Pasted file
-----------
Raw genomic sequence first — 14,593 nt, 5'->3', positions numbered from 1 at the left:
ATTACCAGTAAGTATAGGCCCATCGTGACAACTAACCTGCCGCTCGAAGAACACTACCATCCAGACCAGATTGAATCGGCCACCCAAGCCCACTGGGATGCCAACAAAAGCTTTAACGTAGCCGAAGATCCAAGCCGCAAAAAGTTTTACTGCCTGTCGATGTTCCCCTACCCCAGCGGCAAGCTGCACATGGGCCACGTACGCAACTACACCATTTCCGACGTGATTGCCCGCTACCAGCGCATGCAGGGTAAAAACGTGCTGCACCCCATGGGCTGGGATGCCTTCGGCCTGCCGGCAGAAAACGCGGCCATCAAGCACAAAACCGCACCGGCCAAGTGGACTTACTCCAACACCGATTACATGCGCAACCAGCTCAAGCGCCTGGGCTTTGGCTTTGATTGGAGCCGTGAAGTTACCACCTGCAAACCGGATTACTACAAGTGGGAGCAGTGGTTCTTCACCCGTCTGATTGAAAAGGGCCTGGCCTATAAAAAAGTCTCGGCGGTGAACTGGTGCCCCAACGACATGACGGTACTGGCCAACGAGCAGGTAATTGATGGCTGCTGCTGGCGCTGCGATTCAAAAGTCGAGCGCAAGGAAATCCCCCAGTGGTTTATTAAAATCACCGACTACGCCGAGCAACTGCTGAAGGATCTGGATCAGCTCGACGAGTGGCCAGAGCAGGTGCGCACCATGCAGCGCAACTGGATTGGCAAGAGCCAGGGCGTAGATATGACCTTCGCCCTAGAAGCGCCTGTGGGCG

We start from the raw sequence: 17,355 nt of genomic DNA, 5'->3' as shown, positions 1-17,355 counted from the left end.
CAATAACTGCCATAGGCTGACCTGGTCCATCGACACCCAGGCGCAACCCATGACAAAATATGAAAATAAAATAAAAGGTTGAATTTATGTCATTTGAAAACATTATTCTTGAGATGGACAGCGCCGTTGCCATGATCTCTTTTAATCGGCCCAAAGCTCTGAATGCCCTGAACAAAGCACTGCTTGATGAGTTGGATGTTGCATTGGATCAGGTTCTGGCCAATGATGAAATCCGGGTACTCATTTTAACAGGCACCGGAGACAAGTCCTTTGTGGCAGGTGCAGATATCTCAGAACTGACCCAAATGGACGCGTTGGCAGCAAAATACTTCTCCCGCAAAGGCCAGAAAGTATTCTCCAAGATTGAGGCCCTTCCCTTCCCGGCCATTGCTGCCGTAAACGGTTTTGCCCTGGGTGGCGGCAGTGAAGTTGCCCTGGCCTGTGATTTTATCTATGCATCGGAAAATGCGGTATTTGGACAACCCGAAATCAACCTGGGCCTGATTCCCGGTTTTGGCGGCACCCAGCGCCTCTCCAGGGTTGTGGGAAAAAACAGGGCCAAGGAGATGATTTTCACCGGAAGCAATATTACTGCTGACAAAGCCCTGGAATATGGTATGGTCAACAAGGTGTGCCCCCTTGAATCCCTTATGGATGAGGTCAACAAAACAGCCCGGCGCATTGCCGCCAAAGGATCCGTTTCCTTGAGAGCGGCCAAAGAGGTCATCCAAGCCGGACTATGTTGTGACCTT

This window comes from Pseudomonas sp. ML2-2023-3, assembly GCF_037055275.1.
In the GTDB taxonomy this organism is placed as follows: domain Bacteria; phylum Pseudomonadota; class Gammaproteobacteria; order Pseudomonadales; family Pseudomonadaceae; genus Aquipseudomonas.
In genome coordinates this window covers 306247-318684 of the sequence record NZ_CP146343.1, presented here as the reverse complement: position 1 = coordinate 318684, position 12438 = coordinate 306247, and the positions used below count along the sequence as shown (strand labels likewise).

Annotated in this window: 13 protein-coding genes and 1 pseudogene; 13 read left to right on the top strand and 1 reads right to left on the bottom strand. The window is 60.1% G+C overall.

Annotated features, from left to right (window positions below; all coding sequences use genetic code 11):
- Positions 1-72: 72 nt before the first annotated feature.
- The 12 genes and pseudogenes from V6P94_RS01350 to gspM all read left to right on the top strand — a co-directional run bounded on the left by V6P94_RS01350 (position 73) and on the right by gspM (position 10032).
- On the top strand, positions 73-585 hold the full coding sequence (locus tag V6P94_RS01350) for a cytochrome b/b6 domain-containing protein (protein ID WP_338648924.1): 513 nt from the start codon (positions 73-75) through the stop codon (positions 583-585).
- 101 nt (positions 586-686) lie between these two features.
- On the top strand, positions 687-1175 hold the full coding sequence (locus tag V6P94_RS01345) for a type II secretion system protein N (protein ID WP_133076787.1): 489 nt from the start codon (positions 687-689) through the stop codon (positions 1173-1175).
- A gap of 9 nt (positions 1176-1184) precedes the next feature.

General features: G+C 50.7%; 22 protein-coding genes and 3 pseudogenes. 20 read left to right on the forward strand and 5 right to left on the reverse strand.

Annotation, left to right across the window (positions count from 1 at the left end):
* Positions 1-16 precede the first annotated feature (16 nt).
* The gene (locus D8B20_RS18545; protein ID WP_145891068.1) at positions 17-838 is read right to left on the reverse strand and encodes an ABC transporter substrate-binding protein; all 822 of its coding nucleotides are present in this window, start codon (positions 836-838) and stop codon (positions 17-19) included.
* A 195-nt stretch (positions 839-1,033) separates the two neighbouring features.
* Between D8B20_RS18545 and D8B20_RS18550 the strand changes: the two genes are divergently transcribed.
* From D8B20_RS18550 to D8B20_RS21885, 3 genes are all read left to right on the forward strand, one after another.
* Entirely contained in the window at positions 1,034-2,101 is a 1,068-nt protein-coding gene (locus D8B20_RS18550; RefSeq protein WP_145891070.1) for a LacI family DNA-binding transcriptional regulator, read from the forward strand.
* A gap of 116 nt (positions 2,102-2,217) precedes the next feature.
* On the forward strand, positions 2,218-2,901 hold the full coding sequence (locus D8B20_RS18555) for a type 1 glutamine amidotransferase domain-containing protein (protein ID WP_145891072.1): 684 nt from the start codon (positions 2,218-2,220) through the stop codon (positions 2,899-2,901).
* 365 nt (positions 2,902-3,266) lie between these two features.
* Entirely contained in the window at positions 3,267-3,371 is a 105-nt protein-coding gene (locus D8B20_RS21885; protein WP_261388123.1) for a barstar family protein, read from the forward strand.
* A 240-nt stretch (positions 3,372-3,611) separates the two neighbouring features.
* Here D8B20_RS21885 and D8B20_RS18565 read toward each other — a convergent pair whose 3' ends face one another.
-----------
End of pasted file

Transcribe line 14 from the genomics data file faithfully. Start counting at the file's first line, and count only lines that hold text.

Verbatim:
- On the top strand, positions 687-1175 hold the full coding sequence (locus tag V6P94_RS01345) for a type II secretion system protein N (protein ID WP_133076787.1): 489 nt from the start codon (positions 687-689) through the stop codon (positions 1173-1175).